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Conversions between Mass and Number of Particles

Unit conversion techniques

Atoms Practice
Practice Conversions between Mass and Number of Particles
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Conversions between Mass and Number of Particles

Equal volumes of gas under the same conditions contain the same number of particles

Credit: Laura Guerin
Source: CK-12 Foundation
License: CC BY-NC 3.0

How much gas is there?

Avogadro was interested in studying gases.  He theorized that equal volumes of gases under the same conditions contained the same number of particles.  Other researchers studied how many gas particles were in a specific volume of gas. Eventually, scientists were able to develop the relationship between number of particles and mass using the idea of moles.

Conversions Between Mass and Number of Particles

In "Conversions between Moles and Mass", you learned how to convert back and forth between moles and the number of representative particles.  Now you have seen how to convert back and forth between moles and mass of a substance in grams.  We can combine the two types of problems into one.  Mass and number of particles are both related to grams.  In order to convert from mass to number of particles or vice-versa, it will first require a conversion to moles.

Flowchart of conversion between number of particles, moles, and mass

Credit: CK-12 Foundation - Christopher Auyeung
License: CC BY-NC 3.0

Conversion from number of particles to mass or from mass to number of particles requires two steps [Figure2]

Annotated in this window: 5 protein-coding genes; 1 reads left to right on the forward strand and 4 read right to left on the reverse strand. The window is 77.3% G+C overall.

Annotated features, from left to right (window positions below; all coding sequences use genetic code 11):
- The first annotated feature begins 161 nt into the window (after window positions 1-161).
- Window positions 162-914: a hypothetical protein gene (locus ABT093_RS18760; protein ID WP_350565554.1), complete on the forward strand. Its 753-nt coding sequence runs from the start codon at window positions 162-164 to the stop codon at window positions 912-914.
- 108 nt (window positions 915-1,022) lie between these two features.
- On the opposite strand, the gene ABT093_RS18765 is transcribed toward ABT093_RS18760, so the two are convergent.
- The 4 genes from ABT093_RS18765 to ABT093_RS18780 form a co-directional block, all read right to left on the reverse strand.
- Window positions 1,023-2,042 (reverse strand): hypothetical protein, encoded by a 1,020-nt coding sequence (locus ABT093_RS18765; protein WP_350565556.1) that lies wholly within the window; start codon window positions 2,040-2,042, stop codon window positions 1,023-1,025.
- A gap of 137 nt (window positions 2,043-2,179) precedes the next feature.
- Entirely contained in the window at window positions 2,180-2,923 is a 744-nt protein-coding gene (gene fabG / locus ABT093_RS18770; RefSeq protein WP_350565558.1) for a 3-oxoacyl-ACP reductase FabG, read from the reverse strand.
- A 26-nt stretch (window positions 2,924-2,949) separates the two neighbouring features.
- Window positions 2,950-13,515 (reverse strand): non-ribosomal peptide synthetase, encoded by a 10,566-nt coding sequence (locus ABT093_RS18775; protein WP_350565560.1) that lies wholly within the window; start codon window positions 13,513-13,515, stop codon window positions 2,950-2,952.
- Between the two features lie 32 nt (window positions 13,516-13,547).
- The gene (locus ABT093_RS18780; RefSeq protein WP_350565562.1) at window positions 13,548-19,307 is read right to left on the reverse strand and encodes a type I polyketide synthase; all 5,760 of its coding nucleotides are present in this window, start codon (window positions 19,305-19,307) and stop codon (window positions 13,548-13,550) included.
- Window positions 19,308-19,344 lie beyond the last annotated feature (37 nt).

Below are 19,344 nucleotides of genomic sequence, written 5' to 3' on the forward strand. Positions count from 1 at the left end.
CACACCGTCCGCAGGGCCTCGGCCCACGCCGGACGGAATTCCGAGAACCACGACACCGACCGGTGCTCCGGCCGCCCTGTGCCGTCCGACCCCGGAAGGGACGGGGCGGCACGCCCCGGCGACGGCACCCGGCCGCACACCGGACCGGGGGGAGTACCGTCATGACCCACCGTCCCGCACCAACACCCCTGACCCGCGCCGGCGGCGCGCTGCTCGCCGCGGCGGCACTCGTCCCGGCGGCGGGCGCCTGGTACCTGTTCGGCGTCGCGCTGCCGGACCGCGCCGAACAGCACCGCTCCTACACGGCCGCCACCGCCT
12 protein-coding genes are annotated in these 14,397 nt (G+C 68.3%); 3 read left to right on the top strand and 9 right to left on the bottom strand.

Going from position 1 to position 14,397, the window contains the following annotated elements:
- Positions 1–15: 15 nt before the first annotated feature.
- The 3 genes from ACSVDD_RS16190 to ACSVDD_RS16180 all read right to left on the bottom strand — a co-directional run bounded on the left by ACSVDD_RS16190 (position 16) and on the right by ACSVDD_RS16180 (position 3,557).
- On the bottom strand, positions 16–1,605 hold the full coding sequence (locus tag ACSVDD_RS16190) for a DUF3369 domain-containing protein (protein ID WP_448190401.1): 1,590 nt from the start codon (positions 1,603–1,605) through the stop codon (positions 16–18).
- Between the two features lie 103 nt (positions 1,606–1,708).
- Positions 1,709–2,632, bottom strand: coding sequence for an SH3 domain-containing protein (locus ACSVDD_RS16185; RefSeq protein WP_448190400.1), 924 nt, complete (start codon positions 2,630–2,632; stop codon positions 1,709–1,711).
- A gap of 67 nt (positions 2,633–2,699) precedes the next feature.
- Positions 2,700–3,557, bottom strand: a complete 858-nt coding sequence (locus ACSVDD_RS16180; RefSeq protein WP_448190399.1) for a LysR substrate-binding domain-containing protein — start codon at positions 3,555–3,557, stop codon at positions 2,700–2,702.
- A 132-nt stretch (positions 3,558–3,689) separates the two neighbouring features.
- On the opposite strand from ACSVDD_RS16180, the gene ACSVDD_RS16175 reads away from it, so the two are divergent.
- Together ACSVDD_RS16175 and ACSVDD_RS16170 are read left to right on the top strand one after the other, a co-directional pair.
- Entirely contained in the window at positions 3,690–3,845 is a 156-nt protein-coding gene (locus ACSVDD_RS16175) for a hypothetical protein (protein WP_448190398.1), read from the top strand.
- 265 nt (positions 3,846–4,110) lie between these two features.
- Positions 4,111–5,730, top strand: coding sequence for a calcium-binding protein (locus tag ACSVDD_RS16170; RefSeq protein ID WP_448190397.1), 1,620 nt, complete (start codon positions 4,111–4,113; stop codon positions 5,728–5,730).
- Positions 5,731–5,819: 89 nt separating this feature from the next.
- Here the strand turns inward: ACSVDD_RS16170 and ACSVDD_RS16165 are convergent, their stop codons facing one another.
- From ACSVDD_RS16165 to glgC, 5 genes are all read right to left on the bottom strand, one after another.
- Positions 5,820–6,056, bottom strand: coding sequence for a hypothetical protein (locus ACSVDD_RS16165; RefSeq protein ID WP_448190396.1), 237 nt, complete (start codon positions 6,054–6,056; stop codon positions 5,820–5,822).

Sample Problem: Converting Mass to Particles

How many molecules is 20.0 g of chlorine gas, Cl2?

Step 1: List the known quantities and plan the problem.


  • molar mass Cl2 = 70.90 g/mol
  • 20.0 g Cl2


  • number of molecules of Cl2

Use two conversion factors.  The first converts grams of Cl2 to moles.  The second converts moles of Cl2 to the number of molecules.

Step 2: Calculate.

20.0 g Cl2×1 mol Cl270.90 g Cl2×6.02×1023 molecules Cl21 mol Cl2=1.70×1023 molecules Cl2

The problem is done using two consecutive conversion factors. There is no need to explicitly calculate the moles of Cl2.

Step 3: Think about your result.

Since the given mass is less than half of the molar mass of chlorine, the resulting number of molecules is less than half of Avogadro’s number.


  • Calculations are illustrated for conversions between mass and number of particles.


Read the material at the link below and then do practice problems on page 9 and the problem on page 17 (don’t peak at the answers until you have tried the problems).




  1. Why can’t we convert directly from number of particles to grams?
  2. How many atoms of chlorine are present in the problem above?
  3. The periodic table says the atomic weight of chlorine is 35.5. Why can’t I use that value in my calculations?

Image Attributions

  1. [1]^ Credit: Laura Guerin; Source: CK-12 Foundation; License: CC BY-NC 3.0
  2. [2]^ Credit: CK-12 Foundation - Christopher Auyeung; License: CC BY-NC 3.0


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